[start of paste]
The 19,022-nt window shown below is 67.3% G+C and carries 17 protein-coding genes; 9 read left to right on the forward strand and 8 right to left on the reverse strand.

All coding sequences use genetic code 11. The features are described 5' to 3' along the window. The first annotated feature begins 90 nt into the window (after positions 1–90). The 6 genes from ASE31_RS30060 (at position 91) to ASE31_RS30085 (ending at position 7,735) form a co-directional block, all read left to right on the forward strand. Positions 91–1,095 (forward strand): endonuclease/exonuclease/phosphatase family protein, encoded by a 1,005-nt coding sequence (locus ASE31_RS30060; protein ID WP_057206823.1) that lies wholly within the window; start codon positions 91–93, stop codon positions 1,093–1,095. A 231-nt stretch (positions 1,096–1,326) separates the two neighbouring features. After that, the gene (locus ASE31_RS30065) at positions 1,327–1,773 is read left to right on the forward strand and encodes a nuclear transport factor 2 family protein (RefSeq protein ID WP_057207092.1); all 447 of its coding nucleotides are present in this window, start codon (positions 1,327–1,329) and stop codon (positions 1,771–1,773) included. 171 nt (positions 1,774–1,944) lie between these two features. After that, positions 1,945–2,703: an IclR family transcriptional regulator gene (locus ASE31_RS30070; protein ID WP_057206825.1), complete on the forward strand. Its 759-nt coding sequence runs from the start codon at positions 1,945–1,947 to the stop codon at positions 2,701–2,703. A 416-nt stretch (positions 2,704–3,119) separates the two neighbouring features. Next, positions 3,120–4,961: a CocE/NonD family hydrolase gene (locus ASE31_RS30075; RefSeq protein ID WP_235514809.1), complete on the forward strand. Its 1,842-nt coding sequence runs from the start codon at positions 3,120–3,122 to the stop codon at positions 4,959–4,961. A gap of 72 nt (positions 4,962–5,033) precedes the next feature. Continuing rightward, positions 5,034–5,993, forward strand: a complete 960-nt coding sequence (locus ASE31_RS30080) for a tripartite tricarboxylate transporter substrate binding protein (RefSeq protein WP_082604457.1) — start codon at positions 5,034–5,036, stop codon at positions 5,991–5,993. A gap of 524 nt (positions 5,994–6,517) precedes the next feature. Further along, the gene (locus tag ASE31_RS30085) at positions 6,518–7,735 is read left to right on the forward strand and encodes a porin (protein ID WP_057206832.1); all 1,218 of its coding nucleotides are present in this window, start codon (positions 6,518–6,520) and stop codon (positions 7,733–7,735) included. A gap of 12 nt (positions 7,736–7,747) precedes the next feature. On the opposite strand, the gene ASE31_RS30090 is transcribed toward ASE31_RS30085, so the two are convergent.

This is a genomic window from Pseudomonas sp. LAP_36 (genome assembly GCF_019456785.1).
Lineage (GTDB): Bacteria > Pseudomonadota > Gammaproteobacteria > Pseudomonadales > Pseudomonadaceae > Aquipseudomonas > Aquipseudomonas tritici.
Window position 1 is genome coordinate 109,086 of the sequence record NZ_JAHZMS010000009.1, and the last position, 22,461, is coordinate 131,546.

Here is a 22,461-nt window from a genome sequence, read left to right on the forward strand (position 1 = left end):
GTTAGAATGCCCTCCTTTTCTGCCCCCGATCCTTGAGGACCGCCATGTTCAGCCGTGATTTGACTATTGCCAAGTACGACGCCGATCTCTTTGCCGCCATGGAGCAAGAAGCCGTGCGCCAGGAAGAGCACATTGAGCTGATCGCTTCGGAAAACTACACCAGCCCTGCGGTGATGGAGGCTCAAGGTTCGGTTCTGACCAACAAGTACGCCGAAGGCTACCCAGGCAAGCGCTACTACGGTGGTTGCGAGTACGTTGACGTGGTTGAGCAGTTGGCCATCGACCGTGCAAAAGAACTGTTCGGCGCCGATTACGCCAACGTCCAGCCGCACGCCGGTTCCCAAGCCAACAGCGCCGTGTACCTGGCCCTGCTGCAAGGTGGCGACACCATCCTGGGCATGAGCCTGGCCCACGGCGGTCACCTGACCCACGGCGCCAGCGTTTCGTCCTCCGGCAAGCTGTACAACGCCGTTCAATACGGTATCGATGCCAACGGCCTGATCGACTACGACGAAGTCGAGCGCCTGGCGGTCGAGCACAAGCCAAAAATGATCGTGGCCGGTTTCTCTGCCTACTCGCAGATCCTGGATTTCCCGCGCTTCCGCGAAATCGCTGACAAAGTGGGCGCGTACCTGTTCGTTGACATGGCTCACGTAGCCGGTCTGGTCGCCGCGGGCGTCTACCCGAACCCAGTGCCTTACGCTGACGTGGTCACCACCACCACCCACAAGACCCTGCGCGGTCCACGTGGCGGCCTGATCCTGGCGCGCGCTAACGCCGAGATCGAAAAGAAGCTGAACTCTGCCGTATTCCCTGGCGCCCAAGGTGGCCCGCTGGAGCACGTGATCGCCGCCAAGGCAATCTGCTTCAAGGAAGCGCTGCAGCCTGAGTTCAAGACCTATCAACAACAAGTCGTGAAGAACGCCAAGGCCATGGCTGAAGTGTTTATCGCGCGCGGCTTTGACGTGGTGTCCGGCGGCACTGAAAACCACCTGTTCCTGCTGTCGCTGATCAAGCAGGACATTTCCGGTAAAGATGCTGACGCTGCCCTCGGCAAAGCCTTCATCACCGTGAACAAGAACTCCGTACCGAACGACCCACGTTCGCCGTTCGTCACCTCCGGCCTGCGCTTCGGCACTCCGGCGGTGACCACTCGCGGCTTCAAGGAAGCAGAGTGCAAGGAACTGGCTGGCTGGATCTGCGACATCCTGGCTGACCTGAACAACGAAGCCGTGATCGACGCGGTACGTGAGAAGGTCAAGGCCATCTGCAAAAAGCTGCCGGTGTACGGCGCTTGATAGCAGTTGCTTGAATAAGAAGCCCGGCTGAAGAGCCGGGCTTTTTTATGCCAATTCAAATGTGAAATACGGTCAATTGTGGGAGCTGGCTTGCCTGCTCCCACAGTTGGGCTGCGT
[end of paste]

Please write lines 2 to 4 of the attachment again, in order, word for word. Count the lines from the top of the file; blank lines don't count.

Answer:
All coding sequences use genetic code 11. The features are described 5' to 3' along the window. The first annotated feature begins 90 nt into the window (after positions 1–90). The 6 genes from ASE31_RS30060 (at position 91) to ASE31_RS30085 (ending at position 7,735) form a co-directional block, all read left to right on the forward strand. Positions 91–1,095 (forward strand): endonuclease/exonuclease/phosphatase family protein, encoded by a 1,005-nt coding sequence (locus ASE31_RS30060; protein ID WP_057206823.1) that lies wholly within the window; start codon positions 91–93, stop codon positions 1,093–1,095. A 231-nt stretch (positions 1,096–1,326) separates the two neighbouring features. After that, the gene (locus ASE31_RS30065) at positions 1,327–1,773 is read left to right on the forward strand and encodes a nuclear transport factor 2 family protein (RefSeq protein ID WP_057207092.1); all 447 of its coding nucleotides are present in this window, start codon (positions 1,327–1,329) and stop codon (positions 1,771–1,773) included. 171 nt (positions 1,774–1,944) lie between these two features. After that, positions 1,945–2,703: an IclR family transcriptional regulator gene (locus ASE31_RS30070; protein ID WP_057206825.1), complete on the forward strand. Its 759-nt coding sequence runs from the start codon at positions 1,945–1,947 to the stop codon at positions 2,701–2,703. A 416-nt stretch (positions 2,704–3,119) separates the two neighbouring features. Next, positions 3,120–4,961: a CocE/NonD family hydrolase gene (locus ASE31_RS30075; RefSeq protein ID WP_235514809.1), complete on the forward strand. Its 1,842-nt coding sequence runs from the start codon at positions 3,120–3,122 to the stop codon at positions 4,959–4,961. A gap of 72 nt (positions 4,962–5,033) precedes the next feature. Continuing rightward, positions 5,034–5,993, forward strand: a complete 960-nt coding sequence (locus ASE31_RS30080) for a tripartite tricarboxylate transporter substrate binding protein (RefSeq protein WP_082604457.1) — start codon at positions 5,034–5,036, stop codon at positions 5,991–5,993. A gap of 524 nt (positions 5,994–6,517) precedes the next feature. Further along, the gene (locus tag ASE31_RS30085) at positions 6,518–7,735 is read left to right on the forward strand and encodes a porin (protein ID WP_057206832.1); all 1,218 of its coding nucleotides are present in this window, start codon (positions 6,518–6,520) and stop codon (positions 7,733–7,735) included. A gap of 12 nt (positions 7,736–7,747) precedes the next feature. On the opposite strand, the gene ASE31_RS30090 is transcribed toward ASE31_RS30085, so the two are convergent.

This is a genomic window from Pseudomonas sp. LAP_36 (genome assembly GCF_019456785.1).
Lineage (GTDB): Bacteria > Pseudomonadota > Gammaproteobacteria > Pseudomonadales > Pseudomonadaceae > Aquipseudomonas > Aquipseudomonas tritici.